When the angel told Joseph that Mary was to be the mother of the Messiah, he said of the child, “Thou shalt call his name Yeshua (Salvation), for he shall save his people from their sins.” The name was commanded as assurance that this indeed would be Israel’s Holy One. Not only does that name mean “salvation,” it means “God saves.” Not only was the Messiah to be God’s instrument of salvation, but he was also to be God in the flesh, reconciling his lost creation to himself. (Ed Vasicek)

Like His forerunner, John the Baptist, Jesus was named by God before His birth. Joseph would have the privilege of giving the Savior of the World the Name above every name, the Name of Jesus. The message of the name Jesus is, in fact, that He is the Savior of the World.


How did your parents decide what your name would be? Think about the fact that God decided to give His Son a name that would describe how He feels about you.


Praise Jesus for having the Name that is above every name. Ask God to give you His same burden to see the world saved.


The Story of God’s Son: His Name is His Mission

“She will bear a son, and you shall call his name Jesus, for he will save his people from their sins.” – Matthew 1:21(ESV)

King James V of Scotland would on occasion lay aside the royal robe of the king and dress as a peasant. In disguise, he could move freely about the land, making friends and entering into their difficulties, appreciating their handicaps, and sympathizing with them in their sorrow. When as king he sat again upon the throne, he was better able to rule over them with fatherly compassion and mercy. In the incarnation, God shares in human experience and thereby is better able to accept man. (Stephen Sheane)

When the angel of the Lord appeared to Joseph, he said, “You shall call His name Jesus, for He will save His people from their sins.” In order to save us from our sins, Jesus became one of us. It is only as we see the birth of Jesus in light of His crucifixion and resurrection that we are able to grasp the full meaning of Christ’s coming. The purpose of Jesus’ birth was not to destroy but to offer a way for us to be rescued from eternity in hell.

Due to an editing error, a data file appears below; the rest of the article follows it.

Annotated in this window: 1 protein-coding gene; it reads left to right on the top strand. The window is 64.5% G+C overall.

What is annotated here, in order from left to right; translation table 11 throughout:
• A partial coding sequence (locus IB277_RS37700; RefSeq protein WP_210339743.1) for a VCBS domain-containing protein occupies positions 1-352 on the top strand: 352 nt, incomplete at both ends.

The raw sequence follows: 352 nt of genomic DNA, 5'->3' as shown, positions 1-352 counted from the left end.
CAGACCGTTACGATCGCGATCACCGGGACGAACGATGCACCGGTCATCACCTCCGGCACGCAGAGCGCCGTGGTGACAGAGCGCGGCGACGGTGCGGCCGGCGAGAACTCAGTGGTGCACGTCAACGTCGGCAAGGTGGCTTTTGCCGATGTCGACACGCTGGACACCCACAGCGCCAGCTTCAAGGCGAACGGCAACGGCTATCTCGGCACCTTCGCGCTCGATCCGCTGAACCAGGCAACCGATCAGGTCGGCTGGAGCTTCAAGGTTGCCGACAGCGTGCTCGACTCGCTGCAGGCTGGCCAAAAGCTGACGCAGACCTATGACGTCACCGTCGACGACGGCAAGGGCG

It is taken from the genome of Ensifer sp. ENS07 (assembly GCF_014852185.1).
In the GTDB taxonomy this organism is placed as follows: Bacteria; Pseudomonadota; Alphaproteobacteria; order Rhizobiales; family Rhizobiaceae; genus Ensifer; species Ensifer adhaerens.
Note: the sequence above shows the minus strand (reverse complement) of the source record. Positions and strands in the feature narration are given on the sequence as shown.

Have you ever had an opportunity to spend time with royalty? It’s not that easy to get access to them. However, God made Himself accessible to us so He could rescue us.


Thank Jesus for coming in the flesh and allowing you to have a personal relationship with Him. Ask God to give you the same empathy and compassion that He has for the lost.


the Story of Christmas Promised

“All this took place to fulfill what the Lord had said through the prophet” – Matthew 1:22 (ESV)

A British businessman is credited with creating the Christmas card in 1843 — as a way to save time. Too busy to write a personal holiday greeting, Henry Cole hired a well-known London artist to design a card he could send to all his acquaintances. Louis Prang, a German immigrant, is said to have brought the Christmas card tradition to America in 1875, printing a card depicting Killarney roses and the words Merry Christmas. In the last few years, Christmas card sales have declined because of the Internet.

God wasn’t too busy to write His Christmas promises to us so we would understand the significance of the birth of Christ. Matthew 1:21 reminds us that Christmas took place to fulfill what God had promised through His prophet. Matthew uses the phrase, “to fulfill what was spoken by the prophet” eleven times in his book. The OT prediction of the virgin birth of the Messiah is now fulfilled. The Gospel of Matthew carefully links the first part of the Bible with the second by citing 53 direct quotes, and 76 allusions from the Old Testament. The gospel writer clearly identifies Jesus as the promised and long-awaited Messiah, or Savior. Without a doubt, the evidence is overwhelming. Jesus is clearly presented as the fulfillment of all that the prophets of old were longing for. God always keeps His Word. God gives promises and He keeps them. He may be long, but He is never, ever, late.


Do you still write Christmas greeting cards? Why do you think Matthew repeatedly writes, “to fulfill what was spoken by the prophet?” Are you convinced of the miracle of the virgin birth?


Thank God for providing so much evidence surrounding the birth of Christ and His love for you. Thank God for never being too busy to hear your prayers.